From the desktop simulation, engineers can generate code for both the control algorithms and the balance of the system (power electronics, load). Code for the controller can be ported to a real-time computer or the actual controller processor to help test the timing aspects of the controller against actual hardware or a real-time simulation of the power electronics and load. These latter aspects of simulating the power electronics and load in real-time can significantly reduce the risks and costs of testing on actual hardware, particularly in higher power equipment.
What are your future plans? Please elaborate.
One of the trends that we are going through right now is what is referred to as the ‘data deluge’, the ever increasing amount of data being generated by the billions of electronic devices around the world and that is projected to grow by orders of magnitude in the upcoming years.
The data comes from a multitude of devices generating data, from mobile device usage to sensor networks to satellite imagery and remote sensing to web traffic statistics to telemetry data in products such as aircraft, automobiles, and more and more consumer devices. However, projections show that number of engineers and scientists will grow by two orders of magnitude less than the rate of data growth.
Clearly, technology, and technical computing, will be critical to being able to analyze all of this data. At MathWorks we are committed to providing the sophisticated technical computing tools that allow engineers and scientists to mine and analyze all of this data to make inferences and drive business, scientific, and research decisions.
A related aspect is that with the advent of multi-core, GPU, cluster, and cloud computing, you have more computing power at your disposal now and MathWorks has been investing in technical computing software for 28 year and counting that allows you to take maximum advantage of all this computing hardware.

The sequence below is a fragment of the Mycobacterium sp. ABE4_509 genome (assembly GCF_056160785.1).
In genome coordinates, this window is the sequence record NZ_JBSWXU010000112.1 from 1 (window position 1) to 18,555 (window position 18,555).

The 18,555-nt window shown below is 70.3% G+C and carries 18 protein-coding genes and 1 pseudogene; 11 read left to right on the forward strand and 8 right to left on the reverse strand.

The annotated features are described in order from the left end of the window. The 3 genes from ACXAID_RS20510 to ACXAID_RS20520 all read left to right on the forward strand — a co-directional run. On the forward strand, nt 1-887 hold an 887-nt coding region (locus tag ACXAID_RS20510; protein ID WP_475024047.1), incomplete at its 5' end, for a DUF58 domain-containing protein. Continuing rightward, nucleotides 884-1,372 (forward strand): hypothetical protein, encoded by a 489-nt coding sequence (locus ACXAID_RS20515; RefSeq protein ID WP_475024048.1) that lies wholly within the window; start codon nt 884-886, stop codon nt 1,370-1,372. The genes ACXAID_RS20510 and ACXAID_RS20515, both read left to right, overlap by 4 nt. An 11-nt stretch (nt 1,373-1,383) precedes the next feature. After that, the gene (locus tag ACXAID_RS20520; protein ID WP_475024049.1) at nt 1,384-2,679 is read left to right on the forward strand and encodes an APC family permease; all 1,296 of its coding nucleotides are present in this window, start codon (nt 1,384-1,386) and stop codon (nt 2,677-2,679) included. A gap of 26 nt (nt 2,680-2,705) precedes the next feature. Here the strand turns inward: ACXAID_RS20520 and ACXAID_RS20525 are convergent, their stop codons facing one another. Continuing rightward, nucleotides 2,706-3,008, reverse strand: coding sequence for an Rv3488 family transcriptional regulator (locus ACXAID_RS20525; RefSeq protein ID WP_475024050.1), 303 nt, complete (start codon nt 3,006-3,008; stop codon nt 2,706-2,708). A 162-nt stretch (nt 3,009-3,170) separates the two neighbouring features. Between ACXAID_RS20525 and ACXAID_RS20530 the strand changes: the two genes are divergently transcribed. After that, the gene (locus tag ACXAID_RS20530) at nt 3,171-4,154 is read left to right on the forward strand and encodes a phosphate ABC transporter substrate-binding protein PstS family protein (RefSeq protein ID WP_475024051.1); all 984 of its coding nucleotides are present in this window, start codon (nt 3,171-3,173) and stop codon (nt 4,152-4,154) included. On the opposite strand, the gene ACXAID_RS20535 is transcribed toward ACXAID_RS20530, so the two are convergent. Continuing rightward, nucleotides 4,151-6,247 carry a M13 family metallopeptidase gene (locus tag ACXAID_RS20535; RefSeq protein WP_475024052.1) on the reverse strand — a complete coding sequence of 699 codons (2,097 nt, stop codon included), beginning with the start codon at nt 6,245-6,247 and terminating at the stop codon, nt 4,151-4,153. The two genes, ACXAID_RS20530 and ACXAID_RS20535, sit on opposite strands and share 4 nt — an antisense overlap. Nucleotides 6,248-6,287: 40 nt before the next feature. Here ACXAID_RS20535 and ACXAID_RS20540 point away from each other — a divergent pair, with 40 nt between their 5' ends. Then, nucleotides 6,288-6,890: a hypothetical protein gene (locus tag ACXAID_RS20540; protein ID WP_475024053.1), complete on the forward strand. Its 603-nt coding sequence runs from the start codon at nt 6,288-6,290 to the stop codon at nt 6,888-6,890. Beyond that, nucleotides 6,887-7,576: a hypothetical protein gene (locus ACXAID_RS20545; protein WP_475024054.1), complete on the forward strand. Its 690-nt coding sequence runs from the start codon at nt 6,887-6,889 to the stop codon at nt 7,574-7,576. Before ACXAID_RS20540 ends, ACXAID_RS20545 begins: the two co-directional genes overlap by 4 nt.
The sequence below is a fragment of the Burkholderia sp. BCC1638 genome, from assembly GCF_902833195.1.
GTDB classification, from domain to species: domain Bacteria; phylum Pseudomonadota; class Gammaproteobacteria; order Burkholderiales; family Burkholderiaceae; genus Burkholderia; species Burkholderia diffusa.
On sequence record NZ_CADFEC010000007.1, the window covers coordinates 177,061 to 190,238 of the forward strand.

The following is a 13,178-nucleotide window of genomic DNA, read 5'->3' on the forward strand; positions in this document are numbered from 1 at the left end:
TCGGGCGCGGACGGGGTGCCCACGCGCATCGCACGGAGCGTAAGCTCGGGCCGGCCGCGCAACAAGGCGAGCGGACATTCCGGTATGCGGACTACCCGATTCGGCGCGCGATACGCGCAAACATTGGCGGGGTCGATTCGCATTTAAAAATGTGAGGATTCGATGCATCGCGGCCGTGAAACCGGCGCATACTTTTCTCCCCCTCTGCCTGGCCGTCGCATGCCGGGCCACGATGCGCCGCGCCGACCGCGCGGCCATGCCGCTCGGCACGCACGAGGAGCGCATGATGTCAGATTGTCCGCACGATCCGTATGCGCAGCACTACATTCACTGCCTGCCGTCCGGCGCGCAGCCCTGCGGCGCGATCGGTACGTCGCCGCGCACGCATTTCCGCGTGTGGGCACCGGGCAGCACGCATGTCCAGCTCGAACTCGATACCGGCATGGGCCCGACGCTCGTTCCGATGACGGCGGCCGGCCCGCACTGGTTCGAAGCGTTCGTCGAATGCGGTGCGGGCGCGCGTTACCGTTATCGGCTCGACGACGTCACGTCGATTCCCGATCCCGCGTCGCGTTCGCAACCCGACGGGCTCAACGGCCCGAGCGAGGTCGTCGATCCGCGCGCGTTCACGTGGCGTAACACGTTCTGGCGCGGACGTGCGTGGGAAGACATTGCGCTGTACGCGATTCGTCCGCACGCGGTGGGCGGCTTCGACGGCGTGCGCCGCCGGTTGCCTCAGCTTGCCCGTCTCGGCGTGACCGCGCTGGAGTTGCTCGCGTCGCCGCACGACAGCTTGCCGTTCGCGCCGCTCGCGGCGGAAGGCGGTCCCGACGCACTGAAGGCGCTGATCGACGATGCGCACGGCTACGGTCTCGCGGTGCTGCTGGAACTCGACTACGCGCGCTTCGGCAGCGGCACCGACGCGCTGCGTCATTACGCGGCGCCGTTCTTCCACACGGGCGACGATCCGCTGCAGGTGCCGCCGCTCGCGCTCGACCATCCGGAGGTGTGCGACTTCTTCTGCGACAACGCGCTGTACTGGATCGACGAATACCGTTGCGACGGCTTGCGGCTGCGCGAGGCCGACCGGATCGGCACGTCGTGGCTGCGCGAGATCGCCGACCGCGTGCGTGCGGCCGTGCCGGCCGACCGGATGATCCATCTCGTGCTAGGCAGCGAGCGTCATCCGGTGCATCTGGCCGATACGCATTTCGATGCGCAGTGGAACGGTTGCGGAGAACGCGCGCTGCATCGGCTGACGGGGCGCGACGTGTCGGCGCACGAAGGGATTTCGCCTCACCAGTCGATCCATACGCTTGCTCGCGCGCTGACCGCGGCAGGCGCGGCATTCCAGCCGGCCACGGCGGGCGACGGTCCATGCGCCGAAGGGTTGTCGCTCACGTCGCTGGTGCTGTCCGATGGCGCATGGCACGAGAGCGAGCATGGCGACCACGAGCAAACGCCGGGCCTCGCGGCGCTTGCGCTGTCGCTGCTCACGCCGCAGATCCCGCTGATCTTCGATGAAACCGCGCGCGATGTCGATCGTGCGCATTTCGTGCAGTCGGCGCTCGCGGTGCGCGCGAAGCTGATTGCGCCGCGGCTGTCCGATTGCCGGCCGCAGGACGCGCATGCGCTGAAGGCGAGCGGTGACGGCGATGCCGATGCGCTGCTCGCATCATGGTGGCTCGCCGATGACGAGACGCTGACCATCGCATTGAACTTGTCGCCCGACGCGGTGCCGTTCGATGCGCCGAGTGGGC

As mentioned before, the number of devices with embedded processors is increasing significantly and the market demands that these devices be more intelligent and more sophisticated, which means these devices need to have more math and algorithms on them, and that math and those algorithms need to be programmed. This translates into an explosive increase in lines of code embedded in these devices.
Further, these devices and systems are being integrated into larger ‘systems of systems’ that are even more complex systems themselves and this poses a significant challenge in terms of designing all these complex systems and writing the required software. At MathWorks, we have enabled Model-Based Design with our technology to deal with this issue over the past 20 years.
Going forward, our focus is on making it easier to simulate these large scale, complex, multi-domain systems before building hardware to enable a systematic approach to design exploration, optimization, and refinement, and further enhance the reuse of models across the development process and across organizations with capabilities for systematic verification and validation from requirements to implementation. This is consistent with, and in support of, the MathWorks mission to accelerate the pace of engineering and science.